Deborah Berke & Partners Architects have released their plans for the expansion and renovation of ’s 1969 Michael C. Rockefeller Arts Center (RAC). Located at Fredonia’s State University College in New York, the visual and performing arts complex has served as a major cultural center for western New York and northwestern Pennsylvania. Continue reading after the break for more.

Trees of the Architects

Via The All Nighter

We found this great image from The All Nighter – a tumblr dedicated to students who want to share and prospective students who would like to know about the architecture studio experience. The ArchDaily team would like to wish you a wonderful holiday season and a happy new year!

AD Classics: Everson Museum / I.M. Pei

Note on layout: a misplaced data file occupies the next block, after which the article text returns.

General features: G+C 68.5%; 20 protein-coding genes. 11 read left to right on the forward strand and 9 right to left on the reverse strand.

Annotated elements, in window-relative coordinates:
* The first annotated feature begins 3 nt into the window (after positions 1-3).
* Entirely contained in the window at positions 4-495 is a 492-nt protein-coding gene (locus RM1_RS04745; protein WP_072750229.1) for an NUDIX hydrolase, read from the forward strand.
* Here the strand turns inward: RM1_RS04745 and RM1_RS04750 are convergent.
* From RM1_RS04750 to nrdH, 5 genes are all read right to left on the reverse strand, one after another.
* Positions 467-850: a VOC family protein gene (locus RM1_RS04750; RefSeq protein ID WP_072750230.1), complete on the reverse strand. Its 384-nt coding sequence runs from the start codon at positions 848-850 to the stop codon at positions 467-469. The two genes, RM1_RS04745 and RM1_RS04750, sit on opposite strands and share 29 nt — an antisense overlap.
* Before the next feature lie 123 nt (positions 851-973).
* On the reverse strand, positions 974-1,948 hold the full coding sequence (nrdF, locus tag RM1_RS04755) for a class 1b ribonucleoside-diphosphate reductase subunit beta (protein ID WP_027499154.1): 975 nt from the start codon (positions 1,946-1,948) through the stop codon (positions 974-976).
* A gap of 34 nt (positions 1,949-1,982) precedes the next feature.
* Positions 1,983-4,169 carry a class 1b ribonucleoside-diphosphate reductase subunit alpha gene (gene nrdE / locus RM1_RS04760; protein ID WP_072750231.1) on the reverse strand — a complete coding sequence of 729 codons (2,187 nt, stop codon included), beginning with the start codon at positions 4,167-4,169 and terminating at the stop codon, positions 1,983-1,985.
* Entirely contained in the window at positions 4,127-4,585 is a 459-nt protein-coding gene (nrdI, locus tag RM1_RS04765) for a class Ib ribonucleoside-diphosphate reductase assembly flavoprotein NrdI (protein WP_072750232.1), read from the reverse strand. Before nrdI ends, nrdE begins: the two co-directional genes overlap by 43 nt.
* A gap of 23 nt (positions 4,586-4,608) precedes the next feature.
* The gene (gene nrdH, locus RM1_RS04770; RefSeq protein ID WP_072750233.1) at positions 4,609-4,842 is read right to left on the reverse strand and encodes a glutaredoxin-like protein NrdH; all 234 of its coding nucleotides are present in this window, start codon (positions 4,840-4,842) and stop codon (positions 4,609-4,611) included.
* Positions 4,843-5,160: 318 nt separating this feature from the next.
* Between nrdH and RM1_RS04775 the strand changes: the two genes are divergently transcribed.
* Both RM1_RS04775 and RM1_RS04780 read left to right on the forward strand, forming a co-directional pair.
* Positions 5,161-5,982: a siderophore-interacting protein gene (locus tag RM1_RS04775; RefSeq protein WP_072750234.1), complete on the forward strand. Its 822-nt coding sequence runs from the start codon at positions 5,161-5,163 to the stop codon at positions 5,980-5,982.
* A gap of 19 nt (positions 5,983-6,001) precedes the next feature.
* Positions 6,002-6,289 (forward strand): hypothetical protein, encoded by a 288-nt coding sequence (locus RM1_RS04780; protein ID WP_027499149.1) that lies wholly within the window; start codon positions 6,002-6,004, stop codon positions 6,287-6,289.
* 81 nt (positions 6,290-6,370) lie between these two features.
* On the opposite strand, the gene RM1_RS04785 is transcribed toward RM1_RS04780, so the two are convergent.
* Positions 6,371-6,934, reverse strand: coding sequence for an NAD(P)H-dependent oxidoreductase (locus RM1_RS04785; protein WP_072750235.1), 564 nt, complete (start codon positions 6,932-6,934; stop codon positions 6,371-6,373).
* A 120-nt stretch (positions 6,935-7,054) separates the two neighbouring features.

© Jesse Ganes

With a collection focused largely on American art and ceramics, the Everson Museum exists as a structure that is more than just a vault for art. Designed in 1968 by , the structure sought to simultaneously challenge the traditional museum typology through its innovative form while also existing as an object of modern art in its own right. Pei conceived the Everson as an open structure with access to its interior from all of its exposed sides.

 

AD Classics: Bank of China Tower / I.M. Pei

Photo by Stephen Chipp - http://www.flickr.com/photos/stephenchipp/

When commissioned to design the Bank of Tower on an intricate inland site, was requested to create an unavoidably tall unique headquarters in a typhoon-prone region that would represent the aspirations of the Chinese people yet also symbolize good will toward the British Colony. The solution assimilates architecture and engineering simultaneously, involving an asymmetrical tower that informs both skyline and street. The Bank of China Tower stands 70 stories tall, reaching a height of 1,209 feet. At the time of its opening in May 1990, it was the tallest building in Asia and still remains one of the tallest in Hong Kong.